For immediate release: Feb. 23, 2006
For more Information contact: Winnie Comfort
Local Tuskegee Airman to Share His Story during Black History Month
Retired Lieutenant Colonel Edward Harris of the U.S. Air Force will talk about his experience with the 477th Composite Group (Tuskegee Airmen) on Monday, Feb. 27 at 12 p.m. in Conference Room A on the 4th floor of the R.J. Hughes Justice Complex, 25 Market St., Trenton.
"The Tuskegee Airmen, in addition to serving their country with distinction, broke racial barriers and prejudices both in the military and in the minds of the American people. We are delighted that Mr. Harris has agreed to share his story with us," said Judge Philip S. Carchman, administrative director of the courts.
The Tuskegee Airmen were the nation's first black military airmen. Between 1941 and 1946, nearly one thousand black pilots successfully completed their training at Tuskegee Army Air Field in Tuskegee, Alabama. Of these, 450 served overseas during World War II, and 150 died during combat or training. In spite of their significant achievements and dedicated service, these black servicemen experienced continued racism and bigotry. In 1948, President Harry S. Truman signed Executive Order 9981, mandating equal treatment and opportunity in all of the U.S. armed forces. This order was the first step toward desegregation in the military.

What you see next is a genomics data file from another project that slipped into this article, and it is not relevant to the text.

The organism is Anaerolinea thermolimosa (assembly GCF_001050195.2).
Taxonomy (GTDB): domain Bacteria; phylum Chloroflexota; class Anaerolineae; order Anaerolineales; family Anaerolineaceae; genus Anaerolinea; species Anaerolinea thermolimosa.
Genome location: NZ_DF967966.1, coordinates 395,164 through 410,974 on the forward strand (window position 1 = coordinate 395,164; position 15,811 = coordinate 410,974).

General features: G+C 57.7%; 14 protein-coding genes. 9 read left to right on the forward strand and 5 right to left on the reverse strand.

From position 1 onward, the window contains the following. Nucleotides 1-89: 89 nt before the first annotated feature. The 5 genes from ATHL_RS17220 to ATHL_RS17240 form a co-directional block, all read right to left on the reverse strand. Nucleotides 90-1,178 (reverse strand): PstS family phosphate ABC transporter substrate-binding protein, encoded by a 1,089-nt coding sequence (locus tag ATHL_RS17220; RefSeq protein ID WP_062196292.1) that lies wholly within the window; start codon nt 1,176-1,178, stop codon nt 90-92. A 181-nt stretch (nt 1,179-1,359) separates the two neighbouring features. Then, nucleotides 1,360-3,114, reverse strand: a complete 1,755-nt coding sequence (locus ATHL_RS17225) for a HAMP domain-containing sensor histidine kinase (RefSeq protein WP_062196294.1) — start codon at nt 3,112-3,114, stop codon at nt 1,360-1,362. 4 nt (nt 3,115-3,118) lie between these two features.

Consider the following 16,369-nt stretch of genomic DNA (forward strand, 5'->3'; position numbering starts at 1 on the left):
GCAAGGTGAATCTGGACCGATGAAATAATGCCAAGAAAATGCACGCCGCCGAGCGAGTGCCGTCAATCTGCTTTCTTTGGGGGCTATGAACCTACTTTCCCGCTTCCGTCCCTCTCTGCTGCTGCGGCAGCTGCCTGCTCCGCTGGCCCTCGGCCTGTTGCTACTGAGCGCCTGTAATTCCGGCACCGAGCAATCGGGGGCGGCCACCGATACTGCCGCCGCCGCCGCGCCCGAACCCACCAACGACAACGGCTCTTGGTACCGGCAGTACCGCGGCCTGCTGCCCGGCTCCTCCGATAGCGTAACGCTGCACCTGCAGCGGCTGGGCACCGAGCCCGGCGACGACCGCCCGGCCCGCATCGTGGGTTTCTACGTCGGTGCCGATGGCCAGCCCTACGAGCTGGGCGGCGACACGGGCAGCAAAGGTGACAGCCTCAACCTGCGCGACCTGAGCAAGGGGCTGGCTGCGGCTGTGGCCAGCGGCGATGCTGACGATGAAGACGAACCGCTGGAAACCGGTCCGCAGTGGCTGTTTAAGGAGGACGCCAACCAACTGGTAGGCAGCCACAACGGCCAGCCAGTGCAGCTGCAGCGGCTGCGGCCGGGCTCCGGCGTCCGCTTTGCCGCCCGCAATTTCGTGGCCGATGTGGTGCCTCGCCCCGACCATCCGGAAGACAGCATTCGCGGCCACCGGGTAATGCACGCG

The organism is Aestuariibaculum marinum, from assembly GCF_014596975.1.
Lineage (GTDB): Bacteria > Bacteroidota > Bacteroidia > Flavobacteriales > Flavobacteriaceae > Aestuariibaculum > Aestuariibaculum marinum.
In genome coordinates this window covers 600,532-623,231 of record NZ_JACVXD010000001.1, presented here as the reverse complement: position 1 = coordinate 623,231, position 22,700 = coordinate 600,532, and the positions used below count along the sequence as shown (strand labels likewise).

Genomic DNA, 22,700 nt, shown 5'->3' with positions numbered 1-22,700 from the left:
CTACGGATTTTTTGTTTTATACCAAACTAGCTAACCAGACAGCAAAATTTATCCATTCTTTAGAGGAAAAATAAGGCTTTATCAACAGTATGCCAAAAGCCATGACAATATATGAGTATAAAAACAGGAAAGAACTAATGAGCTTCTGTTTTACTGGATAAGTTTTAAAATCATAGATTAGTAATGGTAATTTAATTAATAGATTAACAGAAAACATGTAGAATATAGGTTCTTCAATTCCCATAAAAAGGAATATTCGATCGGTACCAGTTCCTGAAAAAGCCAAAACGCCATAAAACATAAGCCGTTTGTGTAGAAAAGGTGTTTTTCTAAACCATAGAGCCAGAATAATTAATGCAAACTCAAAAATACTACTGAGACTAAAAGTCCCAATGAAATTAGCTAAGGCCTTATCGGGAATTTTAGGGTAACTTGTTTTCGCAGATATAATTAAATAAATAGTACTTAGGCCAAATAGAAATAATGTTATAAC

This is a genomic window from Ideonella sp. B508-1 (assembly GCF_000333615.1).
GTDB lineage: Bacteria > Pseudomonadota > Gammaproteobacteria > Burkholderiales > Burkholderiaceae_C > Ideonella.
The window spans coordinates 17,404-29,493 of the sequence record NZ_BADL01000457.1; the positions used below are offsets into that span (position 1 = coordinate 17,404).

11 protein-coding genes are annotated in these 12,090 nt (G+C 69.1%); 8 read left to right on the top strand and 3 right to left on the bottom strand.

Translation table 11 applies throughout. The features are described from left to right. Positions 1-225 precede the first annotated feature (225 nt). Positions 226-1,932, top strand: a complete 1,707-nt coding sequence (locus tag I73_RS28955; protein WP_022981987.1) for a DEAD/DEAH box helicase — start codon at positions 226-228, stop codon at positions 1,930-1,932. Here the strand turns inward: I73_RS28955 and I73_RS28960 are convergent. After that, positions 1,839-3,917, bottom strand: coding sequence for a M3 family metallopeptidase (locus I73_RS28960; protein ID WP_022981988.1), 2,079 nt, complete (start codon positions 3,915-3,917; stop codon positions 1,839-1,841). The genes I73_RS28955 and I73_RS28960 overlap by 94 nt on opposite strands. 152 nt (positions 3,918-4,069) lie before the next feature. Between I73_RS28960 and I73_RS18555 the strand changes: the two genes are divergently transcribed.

Born in Birmingham, Alabama, Mr. Harris was raised in Pittsburgh and received his pilot's license from Tuskegee Institute and Tuskegee Army Air Base in 1944. He served in the U.S. Air Force for 27 years, achieving the rank of lieutenant colonel, and retired as commander of the 2017 Communications Group at McGuire Air Force Base. Mr. Harris is a former president of the Hannibal Cox Chapter of the Tuskegee Airmen.
After retirement from the Air Force, Mr. Harris worked for the N.J. Department of Community Affairs as a supervising program development specialist and received a Departmental and State Outstanding Performance Award for developing public service career programs such as the University Without Walls program at Rutgers University-Livingston, the Public Service Careers Scholarship program for aspiring municipal employees statewide and the Model Cities Training Development program.
Mr. Harris holds a B.A. in Planning and Urban Development from Rutgers University-Livingston College. He resides in Ewing with his wife Delores.